One of the tragedies of today’s nuclear family is that an essential element of interaction with our children is missing. We tend to rely on artificial stimulation and institutions to raise our children and, by doing so, abrogate our role as parents.
In her book, For the Children’s Sake, Susan Schaeffer Mccauley stresses the importance of this interaction and illustrates how parents can succeed in today’s helter-skelter world.
Some of the points that she makes are that this is an adult world, and children that learn at early age to live in the presence of adults are better equipped to be successful as adults. Children are bored in the presence of other children; and, where they may learn a certain amount about social interaction, this is not likely to equip them for dealing with grocery stores and restaurants in which they are expected to behave like adults.
As hard as it may be on the parents to endure that interruption on a business call, our dogs do this, and people understand. Children have to learn when it is appropriate not to interrupt, even more so today when so many of us work remotely.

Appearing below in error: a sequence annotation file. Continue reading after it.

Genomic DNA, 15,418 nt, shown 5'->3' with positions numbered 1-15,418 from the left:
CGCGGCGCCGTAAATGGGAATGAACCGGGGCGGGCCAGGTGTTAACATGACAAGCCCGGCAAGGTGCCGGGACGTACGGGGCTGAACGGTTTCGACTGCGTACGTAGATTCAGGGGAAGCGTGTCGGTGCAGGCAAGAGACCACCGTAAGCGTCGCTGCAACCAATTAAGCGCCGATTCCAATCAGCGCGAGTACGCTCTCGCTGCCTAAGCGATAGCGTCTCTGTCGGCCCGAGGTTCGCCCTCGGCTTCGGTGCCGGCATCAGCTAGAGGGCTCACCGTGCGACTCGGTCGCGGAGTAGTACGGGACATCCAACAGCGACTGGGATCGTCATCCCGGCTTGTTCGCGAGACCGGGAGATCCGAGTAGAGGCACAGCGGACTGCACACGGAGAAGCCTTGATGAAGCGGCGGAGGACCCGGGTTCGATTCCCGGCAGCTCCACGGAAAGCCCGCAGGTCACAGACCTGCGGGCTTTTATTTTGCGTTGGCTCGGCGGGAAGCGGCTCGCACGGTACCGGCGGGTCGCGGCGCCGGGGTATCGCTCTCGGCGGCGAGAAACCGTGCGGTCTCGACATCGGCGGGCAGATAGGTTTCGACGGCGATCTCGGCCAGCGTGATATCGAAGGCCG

But, most importantly, Ms. Schaeffer stresses the critical role that parents play in identifying their children’s gifts. These are what will differentiate us as adults and give us a greater sense of our personal worth and, perhaps, lead us along a more satisfying career path.
We are not allowed to accept the norm. The advantages of this modern world have separated us from our children and incentivized us to rationalize that we are doing all of this for a worthy cause – our retirement.
Spending time with our children today will yield greater dividends than any other investment that we can make in our future today. They do not have to be robots. They can serve to build a better future for both themselves and others.
“Train up a child in the way he should go, And when he is old he will not depart from it.”